When Wilson Tavern opened in 2011, replacing Kitty O’Shea’s, Schupp Companies owner Ray Schupp already was planning a hotel for the space. Wilson Tavern isn’t expected to close, but rather move to a separate location and then perhaps into a planned 1,300-square-foot restaurant space next to the new hotel’s entrance. The Washington Business Journal reports that Wilson Tavern’s temporary space could be somewhere in Ballston.
Schupp is requesting density above the maximum allowed for its rezoning, but county staff is recommending approving the bonus density in exchange for a $1.54 million contribution to building a new Courthouse Metro Station elevator and a commitment to achieve LEED Gold certification. The Metro contribution, along with a previous contribution from the approved Clean Technology Center, will allow elevator construction to begin before 2020, when it was expected in the 2013-2022 Capital Improvements Plan.
Schupp is also requesting to construct 80 parking spaces, below the standard for hotels of its size, which county staff agreed was appropriate considering the space is about 500 feet from the Courthouse Metro Station.
The hotel would be at the corner of Wilson Blvd and N. Adams Street, and the restaurant space would be to the west. If approved, Northern Virginia Mixed Martial Arts would also be displaced. The WBJ also reports that Schupp is hoping to break ground on the project in June.
Image via Arlington County
Those in and around the retail industry say the recent trends toward mixed-use, urbanized development and the growth of “milennials” among consumers in the post-recession years add up nicely for Arlington.
Bruce Leonard, a managing principal at Streetsense, a real estate, retail and marketing firm, gave a lecture at George Mason University’s Arlington campus last month called “the changing face of retail.” He contended that the retail market is catching up to the real estate market in seeking urban, walkable centers.
Downtown areas were the dominant retail markets at the turn of the century, he said, until “construction of the interstates it moved away from the cities.”
“Now, ironically, we’re coming back to more urban- and downtown-focused retail,” Leonard said. “So for the [Rosslyn-Ballston] corridor, that’s really a good thing because it’s really urban. It’s relevant to the consumer in that it has the ability to provide an immersive and engaging environment… which is what [the consumers] are looking for.”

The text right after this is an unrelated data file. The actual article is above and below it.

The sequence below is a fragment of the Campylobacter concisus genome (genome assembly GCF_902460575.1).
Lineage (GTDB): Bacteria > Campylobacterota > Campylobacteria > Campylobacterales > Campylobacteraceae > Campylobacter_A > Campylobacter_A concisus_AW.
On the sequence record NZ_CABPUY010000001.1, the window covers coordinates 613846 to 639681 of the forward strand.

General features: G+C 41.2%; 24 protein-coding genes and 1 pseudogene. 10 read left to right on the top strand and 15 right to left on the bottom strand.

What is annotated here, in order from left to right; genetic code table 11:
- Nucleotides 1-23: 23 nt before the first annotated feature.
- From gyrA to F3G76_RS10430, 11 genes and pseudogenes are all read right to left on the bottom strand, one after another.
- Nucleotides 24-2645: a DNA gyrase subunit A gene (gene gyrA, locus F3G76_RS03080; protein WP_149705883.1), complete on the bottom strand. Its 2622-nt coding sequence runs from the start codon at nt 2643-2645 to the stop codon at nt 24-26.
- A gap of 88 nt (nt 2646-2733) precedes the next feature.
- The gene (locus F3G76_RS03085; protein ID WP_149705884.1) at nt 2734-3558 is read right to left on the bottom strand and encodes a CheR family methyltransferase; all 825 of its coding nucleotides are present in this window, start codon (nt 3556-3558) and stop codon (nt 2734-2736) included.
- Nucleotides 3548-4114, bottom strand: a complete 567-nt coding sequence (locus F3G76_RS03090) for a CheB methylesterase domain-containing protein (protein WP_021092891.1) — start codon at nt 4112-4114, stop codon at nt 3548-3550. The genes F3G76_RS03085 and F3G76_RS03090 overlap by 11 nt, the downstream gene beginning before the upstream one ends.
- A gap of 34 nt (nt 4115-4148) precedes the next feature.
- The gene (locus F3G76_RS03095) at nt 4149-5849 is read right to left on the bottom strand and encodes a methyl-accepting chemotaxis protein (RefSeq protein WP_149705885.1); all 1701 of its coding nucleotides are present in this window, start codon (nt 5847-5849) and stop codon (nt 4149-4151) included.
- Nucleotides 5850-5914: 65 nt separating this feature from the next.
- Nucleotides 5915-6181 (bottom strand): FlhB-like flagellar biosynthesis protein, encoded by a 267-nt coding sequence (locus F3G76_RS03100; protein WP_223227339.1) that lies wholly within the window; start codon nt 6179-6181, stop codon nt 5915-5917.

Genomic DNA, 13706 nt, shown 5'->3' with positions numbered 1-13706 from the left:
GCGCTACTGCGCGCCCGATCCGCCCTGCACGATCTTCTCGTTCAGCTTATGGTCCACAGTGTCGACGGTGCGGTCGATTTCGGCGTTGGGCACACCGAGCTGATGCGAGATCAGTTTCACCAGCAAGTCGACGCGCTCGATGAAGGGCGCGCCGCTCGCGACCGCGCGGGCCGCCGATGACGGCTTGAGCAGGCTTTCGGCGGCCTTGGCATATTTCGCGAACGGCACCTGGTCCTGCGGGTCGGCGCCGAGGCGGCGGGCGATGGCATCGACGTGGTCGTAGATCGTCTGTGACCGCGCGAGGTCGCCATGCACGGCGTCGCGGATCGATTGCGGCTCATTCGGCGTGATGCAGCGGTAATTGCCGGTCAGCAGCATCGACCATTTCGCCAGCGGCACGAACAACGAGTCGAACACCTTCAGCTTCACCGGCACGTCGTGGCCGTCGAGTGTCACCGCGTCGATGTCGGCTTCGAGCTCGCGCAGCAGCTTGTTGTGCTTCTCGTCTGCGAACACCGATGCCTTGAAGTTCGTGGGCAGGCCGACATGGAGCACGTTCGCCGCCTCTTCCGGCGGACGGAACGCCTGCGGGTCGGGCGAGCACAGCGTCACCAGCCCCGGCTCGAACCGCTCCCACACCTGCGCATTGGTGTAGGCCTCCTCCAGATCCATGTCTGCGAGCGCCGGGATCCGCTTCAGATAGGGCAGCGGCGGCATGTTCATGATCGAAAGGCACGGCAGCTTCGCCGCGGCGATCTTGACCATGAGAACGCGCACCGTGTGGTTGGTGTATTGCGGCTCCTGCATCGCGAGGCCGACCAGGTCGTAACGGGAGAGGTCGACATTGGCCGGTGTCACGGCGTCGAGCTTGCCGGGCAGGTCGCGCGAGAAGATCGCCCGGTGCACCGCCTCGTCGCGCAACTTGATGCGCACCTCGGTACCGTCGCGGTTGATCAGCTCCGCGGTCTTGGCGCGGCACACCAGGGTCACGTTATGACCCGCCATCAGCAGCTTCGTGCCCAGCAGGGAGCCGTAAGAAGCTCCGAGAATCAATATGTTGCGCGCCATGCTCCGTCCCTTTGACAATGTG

Kevin Shooshan, who oversees the leasing for The Shooshan Company in Ballston, said that’s why Arlington will still have an advantage over Tysons Corner when the Silver Line opens.
“I think specifically in the Courthouse-Clarendon-Ballston area, it’s more that it’s a walkable area, even more than Tysons,” he told ARLnow.com yesterday. “In Ballston, in Courthouse, in Clarendon, you can go on a leisurely four-block, five-block walk, passing ground floor retail with every step, with options to grab a paper, grab coffee, meeting with someone. It’s not just a walk down a Metro access corridor. I do see that as a huge asset.”
As the D.C. area apartment rental market continues to surge, that retail market can be key for attracting tenants. Most of the new buildings have fitness centers, pools, computer lounges and other amenities, but the shops in the neighborhood are every bit as much of the pitch to a tenant these days.
“Retail, in these markets, is really becoming an amenity,” Leonard said. “We’re seeing the conversation is ‘what kind of retail will I get that will match the demands of my tenant?’ Co-tenancy is going both horizontal and vertical, and that’s a really new trend.”
Billy Buck, the vice president of Buck & Associates, said the Rosslyn-Ballston corridor sells itself.
“In a 10-minute conversation, it’s mentioned in the first minute or two by the client before we have to bring it up,” Buck said. ”It’s not something you have to sell. The client or the purchaser or the tenant, they get to us because they’ve already realized that all those things are super important to their use.”
Lastly, the top trend Leonard said the retail market will see, both locally and nationall, is continued downsizing of big retailers. With online shopping and a shift in consumer behavior, chains that had giant, big box stores are looking for spaces sometimes half the size as before.
Most national retailers have square-footage requirements for any space they are looking for, Buck said, but that never prevents them from squeezing themselves in Arlington.
“These retailers are smart enough to realize that it may not fit their corporate mold, they know better than to skip Arlington,” he said. “You’re not going to just pass on Arlington in general, it’s just a bad business decision.”
Today is Mardi Gras, and although the ice and snow has forced the postponement of the annual Clarendon Mardi Gras parade, another street festival is going on as planned.
Bayou Bakery (1515 N. Courthouse Road), the Cajun-themed coffee shop and restaurant by New Orleans-native chef David Guas, is hosting its Bayou Gras Block Party this evening, starting at 5:00 p.m. in front of the store.